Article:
Nearly 6 years after the implementation of the Affordable Care Act (AKA the ”unAffordable Care Act,” AKA “the ACA”, AKA “Obamacare”), it appears that this administration is trying to get HSA-qualified plans off the state health insurance exchanges. New regulations published on March 8, whether intentionally or not, will effectively kill HSAs (Health Savings Accounts) on the state exchanges.
It’s already a tough landscape for HSA-qualified plans on the exchanges. Currently, there are no regulations in place that require labeling “HSA-qualified” plans as such, making it difficult for the consumer to identify those policies. And there’s also no requirement to provide information to consumers about how to open an HSA, or how to contribute to it once it’s open.
Two new rules, set for implementation in 2017, most likely represent the “nail in the coffin” for HSAs on the exchanges. The first changes deductibles and out-of-pocket limits for the standard bronze, silver, and gold plans offered on the exchanges, and these are outside the limits for HSA-qualified plans.
The second is a change to what policies must cover prior to the deductible being met. HSA plans, by definition, only cover wellness visits as “first-dollar” (before the deductible is satisfied)benefits. With the new regulations, exchange policies must cover a limited number of primary-care visits, specialist visits, mental health and substance abuse visits, urgent care visits, and certain prescription drugs. Since HSA qualified plans only cover these items once the deductible is met, you won’t see these plans being offered on the exchanges.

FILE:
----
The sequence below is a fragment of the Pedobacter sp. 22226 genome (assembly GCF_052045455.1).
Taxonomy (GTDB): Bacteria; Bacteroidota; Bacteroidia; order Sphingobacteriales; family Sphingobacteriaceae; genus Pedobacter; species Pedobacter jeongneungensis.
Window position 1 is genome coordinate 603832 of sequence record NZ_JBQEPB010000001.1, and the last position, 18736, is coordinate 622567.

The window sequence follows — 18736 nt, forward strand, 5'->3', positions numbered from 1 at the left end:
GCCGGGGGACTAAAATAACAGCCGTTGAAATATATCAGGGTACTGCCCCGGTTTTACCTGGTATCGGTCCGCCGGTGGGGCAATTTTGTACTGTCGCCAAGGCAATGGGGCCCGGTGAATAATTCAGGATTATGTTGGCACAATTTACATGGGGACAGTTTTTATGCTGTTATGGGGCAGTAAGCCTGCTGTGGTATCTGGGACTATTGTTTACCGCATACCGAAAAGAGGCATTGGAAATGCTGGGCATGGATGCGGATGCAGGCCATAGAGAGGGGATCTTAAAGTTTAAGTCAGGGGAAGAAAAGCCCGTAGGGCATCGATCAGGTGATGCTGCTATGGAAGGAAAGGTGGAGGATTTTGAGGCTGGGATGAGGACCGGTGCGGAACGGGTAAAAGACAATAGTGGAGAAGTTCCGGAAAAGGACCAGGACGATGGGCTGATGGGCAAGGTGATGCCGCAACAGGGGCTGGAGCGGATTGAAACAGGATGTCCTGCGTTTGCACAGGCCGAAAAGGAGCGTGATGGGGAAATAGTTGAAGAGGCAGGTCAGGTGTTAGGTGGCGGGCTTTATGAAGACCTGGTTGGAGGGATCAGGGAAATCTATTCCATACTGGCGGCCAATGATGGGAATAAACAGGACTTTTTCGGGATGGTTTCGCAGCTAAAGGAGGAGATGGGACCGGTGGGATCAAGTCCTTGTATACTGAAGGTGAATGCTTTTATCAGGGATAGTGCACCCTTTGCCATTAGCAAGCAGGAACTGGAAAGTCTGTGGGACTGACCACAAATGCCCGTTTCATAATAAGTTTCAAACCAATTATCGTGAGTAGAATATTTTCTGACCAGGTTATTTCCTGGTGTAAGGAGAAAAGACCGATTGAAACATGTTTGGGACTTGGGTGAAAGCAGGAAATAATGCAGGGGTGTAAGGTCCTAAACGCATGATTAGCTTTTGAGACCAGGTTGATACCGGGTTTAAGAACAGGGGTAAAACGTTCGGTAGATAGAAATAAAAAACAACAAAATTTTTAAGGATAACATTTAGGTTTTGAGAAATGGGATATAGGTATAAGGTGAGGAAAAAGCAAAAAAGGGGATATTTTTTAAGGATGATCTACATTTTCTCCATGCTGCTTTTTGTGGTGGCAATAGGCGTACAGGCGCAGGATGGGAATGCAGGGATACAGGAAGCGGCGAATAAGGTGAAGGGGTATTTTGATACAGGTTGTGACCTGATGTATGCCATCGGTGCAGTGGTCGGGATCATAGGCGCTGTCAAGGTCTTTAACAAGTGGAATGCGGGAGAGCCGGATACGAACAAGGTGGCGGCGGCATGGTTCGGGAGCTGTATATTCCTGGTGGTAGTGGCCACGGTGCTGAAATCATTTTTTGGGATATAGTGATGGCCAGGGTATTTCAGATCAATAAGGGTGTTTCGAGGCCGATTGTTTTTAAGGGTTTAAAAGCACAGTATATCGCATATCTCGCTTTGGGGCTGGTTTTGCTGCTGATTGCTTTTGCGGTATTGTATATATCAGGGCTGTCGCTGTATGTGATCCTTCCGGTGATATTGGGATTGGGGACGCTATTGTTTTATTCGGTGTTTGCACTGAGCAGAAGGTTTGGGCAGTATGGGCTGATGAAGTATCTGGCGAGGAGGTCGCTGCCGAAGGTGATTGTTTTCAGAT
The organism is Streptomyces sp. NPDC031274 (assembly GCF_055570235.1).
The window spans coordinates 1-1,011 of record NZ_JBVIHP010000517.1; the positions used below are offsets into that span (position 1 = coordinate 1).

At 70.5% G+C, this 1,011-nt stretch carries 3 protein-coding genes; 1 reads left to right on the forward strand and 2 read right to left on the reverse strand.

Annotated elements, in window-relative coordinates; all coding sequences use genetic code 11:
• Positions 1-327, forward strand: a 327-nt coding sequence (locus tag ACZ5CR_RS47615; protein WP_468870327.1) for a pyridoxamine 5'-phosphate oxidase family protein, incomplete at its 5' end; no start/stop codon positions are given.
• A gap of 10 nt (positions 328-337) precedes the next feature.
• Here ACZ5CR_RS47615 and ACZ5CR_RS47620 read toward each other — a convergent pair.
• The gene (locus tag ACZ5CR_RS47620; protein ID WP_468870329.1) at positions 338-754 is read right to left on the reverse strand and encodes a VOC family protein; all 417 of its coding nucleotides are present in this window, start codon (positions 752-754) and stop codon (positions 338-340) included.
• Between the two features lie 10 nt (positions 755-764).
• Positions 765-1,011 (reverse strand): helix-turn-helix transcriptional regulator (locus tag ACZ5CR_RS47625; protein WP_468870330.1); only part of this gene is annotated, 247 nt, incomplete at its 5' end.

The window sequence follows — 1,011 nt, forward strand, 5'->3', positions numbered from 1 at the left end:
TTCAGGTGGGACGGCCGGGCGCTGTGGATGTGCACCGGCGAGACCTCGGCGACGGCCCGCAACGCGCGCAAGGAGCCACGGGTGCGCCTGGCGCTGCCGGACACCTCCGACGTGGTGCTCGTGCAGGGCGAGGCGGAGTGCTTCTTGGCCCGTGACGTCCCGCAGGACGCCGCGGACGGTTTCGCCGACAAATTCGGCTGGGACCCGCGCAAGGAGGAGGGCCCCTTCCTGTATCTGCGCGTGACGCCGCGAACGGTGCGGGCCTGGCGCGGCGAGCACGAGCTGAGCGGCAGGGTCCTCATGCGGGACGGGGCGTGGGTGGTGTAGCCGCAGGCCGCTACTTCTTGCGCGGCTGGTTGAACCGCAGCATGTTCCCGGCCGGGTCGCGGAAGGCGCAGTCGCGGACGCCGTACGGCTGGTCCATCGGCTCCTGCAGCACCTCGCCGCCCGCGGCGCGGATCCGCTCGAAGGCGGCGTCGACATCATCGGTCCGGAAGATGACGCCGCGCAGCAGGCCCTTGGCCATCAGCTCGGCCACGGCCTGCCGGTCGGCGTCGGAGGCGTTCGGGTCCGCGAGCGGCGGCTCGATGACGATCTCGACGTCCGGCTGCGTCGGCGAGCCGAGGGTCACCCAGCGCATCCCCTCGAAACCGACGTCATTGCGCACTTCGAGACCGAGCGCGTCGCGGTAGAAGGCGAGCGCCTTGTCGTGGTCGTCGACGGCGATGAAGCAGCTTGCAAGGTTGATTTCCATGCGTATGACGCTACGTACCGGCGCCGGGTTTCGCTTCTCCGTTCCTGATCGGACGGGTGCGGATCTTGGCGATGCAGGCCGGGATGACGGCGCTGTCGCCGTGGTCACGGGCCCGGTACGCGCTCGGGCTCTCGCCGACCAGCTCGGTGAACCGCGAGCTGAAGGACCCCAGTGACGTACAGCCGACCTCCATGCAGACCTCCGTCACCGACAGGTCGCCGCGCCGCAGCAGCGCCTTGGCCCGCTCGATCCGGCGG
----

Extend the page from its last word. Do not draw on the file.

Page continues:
Who does this affect? It affects all of the people who qualify for a subsidy to pay their health insurance premiums, since in order to use their subsidy, they must shop for coverage on their state’s exchange. This effectively prevents these people from purchasing an HSA-qualified plan, and reaping the tax and savings benefits associated with it.